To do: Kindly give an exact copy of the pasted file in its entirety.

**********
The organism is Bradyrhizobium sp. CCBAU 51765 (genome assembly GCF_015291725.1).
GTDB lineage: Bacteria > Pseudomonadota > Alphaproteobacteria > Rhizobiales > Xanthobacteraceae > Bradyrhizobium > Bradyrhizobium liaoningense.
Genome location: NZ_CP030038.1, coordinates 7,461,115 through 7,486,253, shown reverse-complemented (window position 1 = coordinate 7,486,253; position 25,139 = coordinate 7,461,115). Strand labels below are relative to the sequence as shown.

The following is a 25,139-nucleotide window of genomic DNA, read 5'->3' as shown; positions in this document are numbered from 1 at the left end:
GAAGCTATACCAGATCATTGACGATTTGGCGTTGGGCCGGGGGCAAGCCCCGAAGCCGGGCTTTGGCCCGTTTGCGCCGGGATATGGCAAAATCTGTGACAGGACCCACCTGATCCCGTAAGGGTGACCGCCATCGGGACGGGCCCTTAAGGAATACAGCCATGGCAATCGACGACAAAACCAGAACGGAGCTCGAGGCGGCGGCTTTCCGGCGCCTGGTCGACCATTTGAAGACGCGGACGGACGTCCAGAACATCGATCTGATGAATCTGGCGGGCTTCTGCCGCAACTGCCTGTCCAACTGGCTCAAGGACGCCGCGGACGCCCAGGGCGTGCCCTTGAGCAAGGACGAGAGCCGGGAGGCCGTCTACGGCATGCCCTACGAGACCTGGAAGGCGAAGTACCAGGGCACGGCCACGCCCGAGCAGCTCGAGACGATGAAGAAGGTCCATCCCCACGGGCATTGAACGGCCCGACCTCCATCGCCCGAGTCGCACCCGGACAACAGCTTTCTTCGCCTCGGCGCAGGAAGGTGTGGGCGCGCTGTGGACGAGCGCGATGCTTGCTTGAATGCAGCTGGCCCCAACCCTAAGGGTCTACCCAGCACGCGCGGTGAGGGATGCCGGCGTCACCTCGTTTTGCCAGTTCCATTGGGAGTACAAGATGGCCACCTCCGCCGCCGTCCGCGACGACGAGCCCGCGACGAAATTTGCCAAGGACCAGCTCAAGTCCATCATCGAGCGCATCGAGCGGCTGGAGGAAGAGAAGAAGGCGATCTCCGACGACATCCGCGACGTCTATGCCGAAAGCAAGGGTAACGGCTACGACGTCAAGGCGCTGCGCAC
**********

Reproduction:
The organism is Bradyrhizobium sp. CCBAU 51765 (genome assembly GCF_015291725.1).
GTDB lineage: Bacteria > Pseudomonadota > Alphaproteobacteria > Rhizobiales > Xanthobacteraceae > Bradyrhizobium > Bradyrhizobium liaoningense.
Genome location: NZ_CP030038.1, coordinates 7,461,115 through 7,486,253, shown reverse-complemented (window position 1 = coordinate 7,486,253; position 25,139 = coordinate 7,461,115). Strand labels below are relative to the sequence as shown.

The following is a 25,139-nucleotide window of genomic DNA, read 5'->3' as shown; positions in this document are numbered from 1 at the left end:
GAAGCTATACCAGATCATTGACGATTTGGCGTTGGGCCGGGGGCAAGCCCCGAAGCCGGGCTTTGGCCCGTTTGCGCCGGGATATGGCAAAATCTGTGACAGGACCCACCTGATCCCGTAAGGGTGACCGCCATCGGGACGGGCCCTTAAGGAATACAGCCATGGCAATCGACGACAAAACCAGAACGGAGCTCGAGGCGGCGGCTTTCCGGCGCCTGGTCGACCATTTGAAGACGCGGACGGACGTCCAGAACATCGATCTGATGAATCTGGCGGGCTTCTGCCGCAACTGCCTGTCCAACTGGCTCAAGGACGCCGCGGACGCCCAGGGCGTGCCCTTGAGCAAGGACGAGAGCCGGGAGGCCGTCTACGGCATGCCCTACGAGACCTGGAAGGCGAAGTACCAGGGCACGGCCACGCCCGAGCAGCTCGAGACGATGAAGAAGGTCCATCCCCACGGGCATTGAACGGCCCGACCTCCATCGCCCGAGTCGCACCCGGACAACAGCTTTCTTCGCCTCGGCGCAGGAAGGTGTGGGCGCGCTGTGGACGAGCGCGATGCTTGCTTGAATGCAGCTGGCCCCAACCCTAAGGGTCTACCCAGCACGCGCGGTGAGGGATGCCGGCGTCACCTCGTTTTGCCAGTTCCATTGGGAGTACAAGATGGCCACCTCCGCCGCCGTCCGCGACGACGAGCCCGCGACGAAATTTGCCAAGGACCAGCTCAAGTCCATCATCGAGCGCATCGAGCGGCTGGAGGAAGAGAAGAAGGCGATCTCCGACGACATCCGCGACGTCTATGCCGAAAGCAAGGGTAACGGCTACGACGTCAAGGCGCTGCGCAC